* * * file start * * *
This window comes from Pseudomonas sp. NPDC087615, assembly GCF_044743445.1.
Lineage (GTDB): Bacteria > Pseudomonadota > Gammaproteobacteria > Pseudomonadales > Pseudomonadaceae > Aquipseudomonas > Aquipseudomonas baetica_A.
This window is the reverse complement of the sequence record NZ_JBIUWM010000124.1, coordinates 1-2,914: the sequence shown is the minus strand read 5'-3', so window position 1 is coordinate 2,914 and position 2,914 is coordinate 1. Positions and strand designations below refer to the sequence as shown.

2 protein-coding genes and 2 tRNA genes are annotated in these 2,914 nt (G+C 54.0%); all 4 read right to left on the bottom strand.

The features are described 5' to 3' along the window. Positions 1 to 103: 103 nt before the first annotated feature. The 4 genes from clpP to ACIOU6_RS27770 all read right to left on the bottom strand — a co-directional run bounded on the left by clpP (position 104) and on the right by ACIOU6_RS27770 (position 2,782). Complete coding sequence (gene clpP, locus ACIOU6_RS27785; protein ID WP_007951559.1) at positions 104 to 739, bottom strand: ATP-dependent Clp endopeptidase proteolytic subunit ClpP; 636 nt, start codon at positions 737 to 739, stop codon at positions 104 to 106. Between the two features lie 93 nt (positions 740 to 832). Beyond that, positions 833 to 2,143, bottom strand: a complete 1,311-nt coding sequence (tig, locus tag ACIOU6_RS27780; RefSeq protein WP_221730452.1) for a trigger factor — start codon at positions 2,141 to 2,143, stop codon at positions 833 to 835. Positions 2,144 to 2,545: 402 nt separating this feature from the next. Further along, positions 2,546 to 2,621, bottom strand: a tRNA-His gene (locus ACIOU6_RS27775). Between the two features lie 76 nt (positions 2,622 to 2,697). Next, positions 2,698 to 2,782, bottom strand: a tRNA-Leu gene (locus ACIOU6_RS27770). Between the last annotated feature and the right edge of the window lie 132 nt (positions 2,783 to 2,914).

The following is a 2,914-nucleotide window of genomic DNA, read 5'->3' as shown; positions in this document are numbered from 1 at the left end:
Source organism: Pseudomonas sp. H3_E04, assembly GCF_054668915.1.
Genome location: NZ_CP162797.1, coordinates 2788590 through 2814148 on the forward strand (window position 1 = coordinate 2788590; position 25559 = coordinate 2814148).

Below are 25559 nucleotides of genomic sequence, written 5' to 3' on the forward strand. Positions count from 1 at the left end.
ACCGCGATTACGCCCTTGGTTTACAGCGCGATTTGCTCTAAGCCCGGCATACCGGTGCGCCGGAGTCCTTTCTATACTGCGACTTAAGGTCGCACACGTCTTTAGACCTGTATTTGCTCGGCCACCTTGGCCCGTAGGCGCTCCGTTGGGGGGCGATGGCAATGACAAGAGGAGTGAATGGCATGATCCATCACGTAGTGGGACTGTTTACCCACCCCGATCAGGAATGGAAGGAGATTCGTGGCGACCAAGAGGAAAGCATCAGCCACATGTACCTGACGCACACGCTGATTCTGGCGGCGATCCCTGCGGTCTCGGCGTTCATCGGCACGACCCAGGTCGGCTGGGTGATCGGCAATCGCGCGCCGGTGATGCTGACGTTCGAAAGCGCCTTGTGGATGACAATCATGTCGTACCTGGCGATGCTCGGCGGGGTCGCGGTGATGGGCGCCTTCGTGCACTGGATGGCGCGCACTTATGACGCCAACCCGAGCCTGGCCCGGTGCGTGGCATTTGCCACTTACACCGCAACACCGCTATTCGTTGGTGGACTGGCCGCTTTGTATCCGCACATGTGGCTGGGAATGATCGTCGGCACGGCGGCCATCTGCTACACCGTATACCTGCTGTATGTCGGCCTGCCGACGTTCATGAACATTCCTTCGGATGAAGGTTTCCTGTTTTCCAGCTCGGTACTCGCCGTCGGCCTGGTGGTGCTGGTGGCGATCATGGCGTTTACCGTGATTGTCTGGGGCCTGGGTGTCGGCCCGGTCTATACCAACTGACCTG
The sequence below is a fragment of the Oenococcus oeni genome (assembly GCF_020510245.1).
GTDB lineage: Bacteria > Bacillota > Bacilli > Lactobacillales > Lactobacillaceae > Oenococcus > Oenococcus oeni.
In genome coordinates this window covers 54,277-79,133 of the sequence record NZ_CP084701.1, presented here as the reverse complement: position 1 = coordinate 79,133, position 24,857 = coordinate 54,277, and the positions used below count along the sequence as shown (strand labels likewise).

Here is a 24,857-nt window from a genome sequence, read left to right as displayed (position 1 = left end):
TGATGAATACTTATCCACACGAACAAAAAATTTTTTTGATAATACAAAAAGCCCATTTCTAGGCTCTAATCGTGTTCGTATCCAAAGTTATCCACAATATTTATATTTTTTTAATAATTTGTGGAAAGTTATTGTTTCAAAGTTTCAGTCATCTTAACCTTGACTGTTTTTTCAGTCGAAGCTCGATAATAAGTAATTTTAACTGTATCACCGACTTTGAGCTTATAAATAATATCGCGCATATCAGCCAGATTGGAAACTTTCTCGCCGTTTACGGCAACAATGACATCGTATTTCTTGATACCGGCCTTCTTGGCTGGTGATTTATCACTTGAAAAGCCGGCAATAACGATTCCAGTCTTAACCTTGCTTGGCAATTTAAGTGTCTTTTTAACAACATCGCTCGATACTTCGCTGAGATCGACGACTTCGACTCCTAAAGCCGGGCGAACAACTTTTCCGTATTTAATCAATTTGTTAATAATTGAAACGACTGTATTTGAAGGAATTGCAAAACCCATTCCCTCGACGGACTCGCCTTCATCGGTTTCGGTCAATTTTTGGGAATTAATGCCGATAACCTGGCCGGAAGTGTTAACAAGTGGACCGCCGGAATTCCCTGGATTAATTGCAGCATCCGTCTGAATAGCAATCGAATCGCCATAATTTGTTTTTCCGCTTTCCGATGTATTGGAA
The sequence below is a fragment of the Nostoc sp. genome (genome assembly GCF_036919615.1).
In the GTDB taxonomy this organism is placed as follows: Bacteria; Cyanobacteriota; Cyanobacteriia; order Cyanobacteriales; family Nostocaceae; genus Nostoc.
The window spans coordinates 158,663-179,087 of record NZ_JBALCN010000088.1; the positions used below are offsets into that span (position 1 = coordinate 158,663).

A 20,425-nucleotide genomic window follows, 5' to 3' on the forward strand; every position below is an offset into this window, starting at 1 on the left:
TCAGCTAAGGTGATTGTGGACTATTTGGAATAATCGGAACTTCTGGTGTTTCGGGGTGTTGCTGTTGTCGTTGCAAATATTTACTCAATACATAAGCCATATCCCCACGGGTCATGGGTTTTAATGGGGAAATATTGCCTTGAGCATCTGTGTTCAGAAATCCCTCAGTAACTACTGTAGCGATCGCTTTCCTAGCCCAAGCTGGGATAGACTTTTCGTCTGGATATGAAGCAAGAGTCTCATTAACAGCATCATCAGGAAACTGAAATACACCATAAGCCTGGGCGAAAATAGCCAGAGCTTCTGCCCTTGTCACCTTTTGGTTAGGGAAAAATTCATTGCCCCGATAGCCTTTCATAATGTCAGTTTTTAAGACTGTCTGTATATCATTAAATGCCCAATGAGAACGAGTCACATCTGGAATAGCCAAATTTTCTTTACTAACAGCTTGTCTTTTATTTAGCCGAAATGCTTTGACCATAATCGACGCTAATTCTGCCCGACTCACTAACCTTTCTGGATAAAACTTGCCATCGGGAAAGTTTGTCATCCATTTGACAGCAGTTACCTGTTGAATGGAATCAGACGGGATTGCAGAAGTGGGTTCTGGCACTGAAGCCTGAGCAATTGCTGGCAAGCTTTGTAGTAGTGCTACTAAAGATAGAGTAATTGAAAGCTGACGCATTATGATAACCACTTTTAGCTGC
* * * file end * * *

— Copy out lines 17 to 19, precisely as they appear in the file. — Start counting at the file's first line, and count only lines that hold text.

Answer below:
In the GTDB taxonomy this organism is placed as follows: Bacteria; Cyanobacteriota; Cyanobacteriia; order Cyanobacteriales; family Nostocaceae; genus Nostoc.
The window spans coordinates 158,663-179,087 of record NZ_JBALCN010000088.1; the positions used below are offsets into that span (position 1 = coordinate 158,663).

A 20,425-nucleotide genomic window follows, 5' to 3' on the forward strand; every position below is an offset into this window, starting at 1 on the left: